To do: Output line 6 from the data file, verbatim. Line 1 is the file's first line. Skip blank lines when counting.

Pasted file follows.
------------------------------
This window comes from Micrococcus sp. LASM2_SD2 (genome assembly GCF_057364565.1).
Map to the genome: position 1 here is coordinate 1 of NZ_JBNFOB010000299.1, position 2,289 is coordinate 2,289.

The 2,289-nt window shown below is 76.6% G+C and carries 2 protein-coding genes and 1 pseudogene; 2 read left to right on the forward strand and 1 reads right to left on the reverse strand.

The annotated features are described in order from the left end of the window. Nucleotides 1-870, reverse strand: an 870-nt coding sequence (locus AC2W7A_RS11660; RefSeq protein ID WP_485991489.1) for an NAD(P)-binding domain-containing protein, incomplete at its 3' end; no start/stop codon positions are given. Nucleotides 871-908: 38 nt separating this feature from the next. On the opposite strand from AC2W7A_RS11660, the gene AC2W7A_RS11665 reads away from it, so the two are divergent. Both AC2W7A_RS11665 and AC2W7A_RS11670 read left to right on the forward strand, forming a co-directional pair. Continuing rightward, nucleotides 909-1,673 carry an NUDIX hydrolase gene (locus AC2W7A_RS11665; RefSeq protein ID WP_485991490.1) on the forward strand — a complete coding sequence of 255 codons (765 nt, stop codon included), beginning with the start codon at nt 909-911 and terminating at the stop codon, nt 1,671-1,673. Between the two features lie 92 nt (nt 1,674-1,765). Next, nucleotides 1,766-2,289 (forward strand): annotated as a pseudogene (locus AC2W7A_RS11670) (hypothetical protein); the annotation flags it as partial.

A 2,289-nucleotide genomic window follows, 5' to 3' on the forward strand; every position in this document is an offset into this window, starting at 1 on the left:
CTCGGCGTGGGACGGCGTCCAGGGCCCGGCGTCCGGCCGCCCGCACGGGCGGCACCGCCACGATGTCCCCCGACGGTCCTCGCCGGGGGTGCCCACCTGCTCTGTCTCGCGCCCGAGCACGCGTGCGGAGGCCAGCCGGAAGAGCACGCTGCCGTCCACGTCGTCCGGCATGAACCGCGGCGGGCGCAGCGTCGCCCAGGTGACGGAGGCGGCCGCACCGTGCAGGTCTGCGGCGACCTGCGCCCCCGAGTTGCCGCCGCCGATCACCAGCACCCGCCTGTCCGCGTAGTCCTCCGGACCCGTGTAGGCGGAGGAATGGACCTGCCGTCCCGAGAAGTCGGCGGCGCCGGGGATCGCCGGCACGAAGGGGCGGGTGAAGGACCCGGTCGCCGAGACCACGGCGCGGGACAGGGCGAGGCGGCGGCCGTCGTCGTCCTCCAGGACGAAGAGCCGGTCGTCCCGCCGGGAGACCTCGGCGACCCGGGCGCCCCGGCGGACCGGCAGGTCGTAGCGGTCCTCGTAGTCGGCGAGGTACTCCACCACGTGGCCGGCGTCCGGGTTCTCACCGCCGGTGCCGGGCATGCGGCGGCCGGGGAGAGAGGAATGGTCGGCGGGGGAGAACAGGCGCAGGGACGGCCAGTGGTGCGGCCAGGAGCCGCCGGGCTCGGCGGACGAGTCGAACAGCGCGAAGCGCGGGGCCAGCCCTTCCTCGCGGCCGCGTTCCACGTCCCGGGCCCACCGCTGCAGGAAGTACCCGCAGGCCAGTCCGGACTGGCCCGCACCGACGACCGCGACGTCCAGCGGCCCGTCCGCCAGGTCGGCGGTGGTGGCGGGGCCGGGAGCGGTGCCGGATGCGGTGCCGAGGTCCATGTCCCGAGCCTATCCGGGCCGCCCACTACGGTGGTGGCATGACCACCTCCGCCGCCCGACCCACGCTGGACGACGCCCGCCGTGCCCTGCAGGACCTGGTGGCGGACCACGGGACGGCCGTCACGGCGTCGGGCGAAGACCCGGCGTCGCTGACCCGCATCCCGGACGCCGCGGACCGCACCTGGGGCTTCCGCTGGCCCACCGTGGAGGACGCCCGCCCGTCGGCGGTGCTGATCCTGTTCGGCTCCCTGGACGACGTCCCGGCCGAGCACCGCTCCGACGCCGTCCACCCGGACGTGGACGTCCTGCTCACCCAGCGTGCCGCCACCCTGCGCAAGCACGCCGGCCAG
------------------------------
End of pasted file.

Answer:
CTCGGCGTGGGACGGCGTCCAGGGCCCGGCGTCCGGCCGCCCGCACGGGCGGCACCGCCACGATGTCCCCCGACGGTCCTCGCCGGGGGTGCCCACCTGCTCTGTCTCGCGCCCGAGCACGCGTGCGGAGGCCAGCCGGAAGAGCACGCTGCCGTCCACGTCGTCCGGCATGAACCGCGGCGGGCGCAGCGTCGCCCAGGTGACGGAGGCGGCCGCACCGTGCAGGTCTGCGGCGACCTGCGCCCCCGAGTTGCCGCCGCCGATCACCAGCACCCGCCTGTCCGCGTAGTCCTCCGGACCCGTGTAGGCGGAGGAATGGACCTGCCGTCCCGAGAAGTCGGCGGCGCCGGGGATCGCCGGCACGAAGGGGCGGGTGAAGGACCCGGTCGCCGAGACCACGGCGCGGGACAGGGCGAGGCGGCGGCCGTCGTCGTCCTCCAGGACGAAGAGCCGGTCGTCCCGCCGGGAGACCTCGGCGACCCGGGCGCCCCGGCGGACCGGCAGGTCGTAGCGGTCCTCGTAGTCGGCGAGGTACTCCACCACGTGGCCGGCGTCCGGGTTCTCACCGCCGGTGCCGGGCATGCGGCGGCCGGGGAGAGAGGAATGGTCGGCGGGGGAGAACAGGCGCAGGGACGGCCAGTGGTGCGGCCAGGAGCCGCCGGGCTCGGCGGACGAGTCGAACAGCGCGAAGCGCGGGGCCAGCCCTTCCTCGCGGCCGCGTTCCACGTCCCGGGCCCACCGCTGCAGGAAGTACCCGCAGGCCAGTCCGGACTGGCCCGCACCGACGACCGCGACGTCCAGCGGCCCGTCCGCCAGGTCGGCGGTGGTGGCGGGGCCGGGAGCGGTGCCGGATGCGGTGCCGAGGTCCATGTCCCGAGCCTATCCGGGCCGCCCACTACGGTGGTGGCATGACCACCTCCGCCGCCCGACCCACGCTGGACGACGCCCGCCGTGCCCTGCAGGACCTGGTGGCGGACCACGGGACGGCCGTCACGGCGTCGGGCGAAGACCCGGCGTCGCTGACCCGCATCCCGGACGCCGCGGACCGCACCTGGGGCTTCCGCTGGCCCACCGTGGAGGACGCCCGCCCGTCGGCGGTGCTGATCCTGTTCGGCTCCCTGGACGACGTCCCGGCCGAGCACCGCTCCGACGCCGTCCACCCGGACGTGGACGTCCTGCTCACCCAGCGTGCCGCCACCCTGCGCAAGCACGCCGGCCAG